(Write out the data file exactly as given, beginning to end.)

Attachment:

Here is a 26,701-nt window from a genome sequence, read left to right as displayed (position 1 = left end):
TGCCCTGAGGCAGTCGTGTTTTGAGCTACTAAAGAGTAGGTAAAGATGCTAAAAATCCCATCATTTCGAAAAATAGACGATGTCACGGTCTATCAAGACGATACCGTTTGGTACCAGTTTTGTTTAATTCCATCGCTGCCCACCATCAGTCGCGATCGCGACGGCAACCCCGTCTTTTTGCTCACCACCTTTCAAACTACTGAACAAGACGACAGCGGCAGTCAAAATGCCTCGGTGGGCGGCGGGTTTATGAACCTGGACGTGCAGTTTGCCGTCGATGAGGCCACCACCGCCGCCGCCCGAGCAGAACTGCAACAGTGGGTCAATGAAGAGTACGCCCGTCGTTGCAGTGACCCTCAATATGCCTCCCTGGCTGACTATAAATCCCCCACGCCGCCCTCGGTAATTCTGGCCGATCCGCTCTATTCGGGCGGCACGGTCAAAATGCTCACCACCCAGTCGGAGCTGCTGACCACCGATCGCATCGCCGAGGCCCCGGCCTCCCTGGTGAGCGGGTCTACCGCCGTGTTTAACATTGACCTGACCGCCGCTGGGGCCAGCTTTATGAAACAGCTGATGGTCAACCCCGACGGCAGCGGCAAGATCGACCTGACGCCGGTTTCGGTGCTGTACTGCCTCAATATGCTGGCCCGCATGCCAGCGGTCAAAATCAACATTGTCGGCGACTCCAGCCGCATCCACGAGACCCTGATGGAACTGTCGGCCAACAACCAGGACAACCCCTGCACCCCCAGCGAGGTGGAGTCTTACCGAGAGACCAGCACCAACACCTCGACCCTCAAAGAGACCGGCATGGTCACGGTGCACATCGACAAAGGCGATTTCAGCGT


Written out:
Here is a 26,701-nt window from a genome sequence, read left to right as displayed (position 1 = left end):
TGCCCTGAGGCAGTCGTGTTTTGAGCTACTAAAGAGTAGGTAAAGATGCTAAAAATCCCATCATTTCGAAAAATAGACGATGTCACGGTCTATCAAGACGATACCGTTTGGTACCAGTTTTGTTTAATTCCATCGCTGCCCACCATCAGTCGCGATCGCGACGGCAACCCCGTCTTTTTGCTCACCACCTTTCAAACTACTGAACAAGACGACAGCGGCAGTCAAAATGCCTCGGTGGGCGGCGGGTTTATGAACCTGGACGTGCAGTTTGCCGTCGATGAGGCCACCACCGCCGCCGCCCGAGCAGAACTGCAACAGTGGGTCAATGAAGAGTACGCCCGTCGTTGCAGTGACCCTCAATATGCCTCCCTGGCTGACTATAAATCCCCCACGCCGCCCTCGGTAATTCTGGCCGATCCGCTCTATTCGGGCGGCACGGTCAAAATGCTCACCACCCAGTCGGAGCTGCTGACCACCGATCGCATCGCCGAGGCCCCGGCCTCCCTGGTGAGCGGGTCTACCGCCGTGTTTAACATTGACCTGACCGCCGCTGGGGCCAGCTTTATGAAACAGCTGATGGTCAACCCCGACGGCAGCGGCAAGATCGACCTGACGCCGGTTTCGGTGCTGTACTGCCTCAATATGCTGGCCCGCATGCCAGCGGTCAAAATCAACATTGTCGGCGACTCCAGCCGCATCCACGAGACCCTGATGGAACTGTCGGCCAACAACCAGGACAACCCCTGCACCCCCAGCGAGGTGGAGTCTTACCGAGAGACCAGCACCAACACCTCGACCCTCAAAGAGACCGGCATGGTCACGGTGCACATCGACAAAGGCGATTTCAGCGT